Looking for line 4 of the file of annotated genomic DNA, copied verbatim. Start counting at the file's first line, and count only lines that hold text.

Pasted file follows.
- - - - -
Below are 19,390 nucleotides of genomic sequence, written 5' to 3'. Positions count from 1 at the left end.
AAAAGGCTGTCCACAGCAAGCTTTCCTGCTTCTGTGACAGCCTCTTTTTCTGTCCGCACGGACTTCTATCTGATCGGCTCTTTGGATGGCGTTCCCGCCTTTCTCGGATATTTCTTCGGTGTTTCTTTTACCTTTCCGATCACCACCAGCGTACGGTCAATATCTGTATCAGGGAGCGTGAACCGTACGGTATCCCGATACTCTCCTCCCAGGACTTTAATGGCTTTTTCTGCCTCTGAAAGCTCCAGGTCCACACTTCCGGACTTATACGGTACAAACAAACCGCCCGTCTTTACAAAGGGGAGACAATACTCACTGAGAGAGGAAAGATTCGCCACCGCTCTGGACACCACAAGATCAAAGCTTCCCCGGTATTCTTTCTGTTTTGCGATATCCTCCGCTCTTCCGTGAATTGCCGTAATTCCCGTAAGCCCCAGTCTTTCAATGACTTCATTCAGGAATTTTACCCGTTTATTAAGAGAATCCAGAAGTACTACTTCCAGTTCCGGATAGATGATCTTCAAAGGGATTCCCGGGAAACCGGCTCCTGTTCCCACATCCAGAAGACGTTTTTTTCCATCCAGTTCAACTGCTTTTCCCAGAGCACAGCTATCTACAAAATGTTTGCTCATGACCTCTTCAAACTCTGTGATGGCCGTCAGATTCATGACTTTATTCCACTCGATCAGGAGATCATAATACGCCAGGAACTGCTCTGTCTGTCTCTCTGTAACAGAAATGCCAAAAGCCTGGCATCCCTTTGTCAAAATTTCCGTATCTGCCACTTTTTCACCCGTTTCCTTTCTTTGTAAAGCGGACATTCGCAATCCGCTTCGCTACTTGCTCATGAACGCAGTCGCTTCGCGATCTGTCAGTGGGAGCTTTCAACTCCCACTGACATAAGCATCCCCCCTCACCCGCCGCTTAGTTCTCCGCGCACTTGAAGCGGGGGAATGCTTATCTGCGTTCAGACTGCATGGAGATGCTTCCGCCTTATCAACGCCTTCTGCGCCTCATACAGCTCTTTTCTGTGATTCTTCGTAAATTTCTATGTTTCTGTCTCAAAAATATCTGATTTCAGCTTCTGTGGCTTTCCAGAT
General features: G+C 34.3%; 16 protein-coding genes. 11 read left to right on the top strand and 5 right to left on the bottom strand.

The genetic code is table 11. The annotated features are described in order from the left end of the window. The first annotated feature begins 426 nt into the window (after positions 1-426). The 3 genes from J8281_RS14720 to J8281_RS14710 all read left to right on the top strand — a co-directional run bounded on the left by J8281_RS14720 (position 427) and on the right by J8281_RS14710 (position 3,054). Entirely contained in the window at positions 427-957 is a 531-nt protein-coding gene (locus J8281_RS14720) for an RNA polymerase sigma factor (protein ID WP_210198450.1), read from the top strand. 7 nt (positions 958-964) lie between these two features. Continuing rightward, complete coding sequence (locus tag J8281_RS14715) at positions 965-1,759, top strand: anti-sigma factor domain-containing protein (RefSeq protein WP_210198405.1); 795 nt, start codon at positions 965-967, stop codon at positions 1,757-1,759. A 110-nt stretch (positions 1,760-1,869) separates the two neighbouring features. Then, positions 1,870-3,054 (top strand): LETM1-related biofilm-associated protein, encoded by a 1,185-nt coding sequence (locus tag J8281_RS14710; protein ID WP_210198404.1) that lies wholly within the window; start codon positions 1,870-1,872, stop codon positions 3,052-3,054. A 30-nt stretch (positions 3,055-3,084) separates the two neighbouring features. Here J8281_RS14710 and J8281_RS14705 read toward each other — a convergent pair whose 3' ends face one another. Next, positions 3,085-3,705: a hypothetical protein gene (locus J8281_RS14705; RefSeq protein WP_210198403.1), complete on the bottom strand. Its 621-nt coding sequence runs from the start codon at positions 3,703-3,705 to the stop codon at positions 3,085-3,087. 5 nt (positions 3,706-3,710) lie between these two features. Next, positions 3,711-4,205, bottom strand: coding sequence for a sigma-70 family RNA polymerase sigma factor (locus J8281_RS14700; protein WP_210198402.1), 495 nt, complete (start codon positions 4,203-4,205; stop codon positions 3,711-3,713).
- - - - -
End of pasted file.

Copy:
The genetic code is table 11. The annotated features are described in order from the left end of the window. The first annotated feature begins 426 nt into the window (after positions 1-426). The 3 genes from J8281_RS14720 to J8281_RS14710 all read left to right on the top strand — a co-directional run bounded on the left by J8281_RS14720 (position 427) and on the right by J8281_RS14710 (position 3,054). Entirely contained in the window at positions 427-957 is a 531-nt protein-coding gene (locus J8281_RS14720) for an RNA polymerase sigma factor (protein ID WP_210198450.1), read from the top strand. 7 nt (positions 958-964) lie between these two features. Continuing rightward, complete coding sequence (locus tag J8281_RS14715) at positions 965-1,759, top strand: anti-sigma factor domain-containing protein (RefSeq protein WP_210198405.1); 795 nt, start codon at positions 965-967, stop codon at positions 1,757-1,759. A 110-nt stretch (positions 1,760-1,869) separates the two neighbouring features. Then, positions 1,870-3,054 (top strand): LETM1-related biofilm-associated protein, encoded by a 1,185-nt coding sequence (locus tag J8281_RS14710; protein ID WP_210198404.1) that lies wholly within the window; start codon positions 1,870-1,872, stop codon positions 3,052-3,054. A 30-nt stretch (positions 3,055-3,084) separates the two neighbouring features. Here J8281_RS14710 and J8281_RS14705 read toward each other — a convergent pair whose 3' ends face one another. Next, positions 3,085-3,705: a hypothetical protein gene (locus J8281_RS14705; RefSeq protein WP_210198403.1), complete on the bottom strand. Its 621-nt coding sequence runs from the start codon at positions 3,703-3,705 to the stop codon at positions 3,085-3,087. 5 nt (positions 3,706-3,710) lie between these two features. Next, positions 3,711-4,205, bottom strand: coding sequence for a sigma-70 family RNA polymerase sigma factor (locus J8281_RS14700; protein WP_210198402.1), 495 nt, complete (start codon positions 4,203-4,205; stop codon positions 3,711-3,713).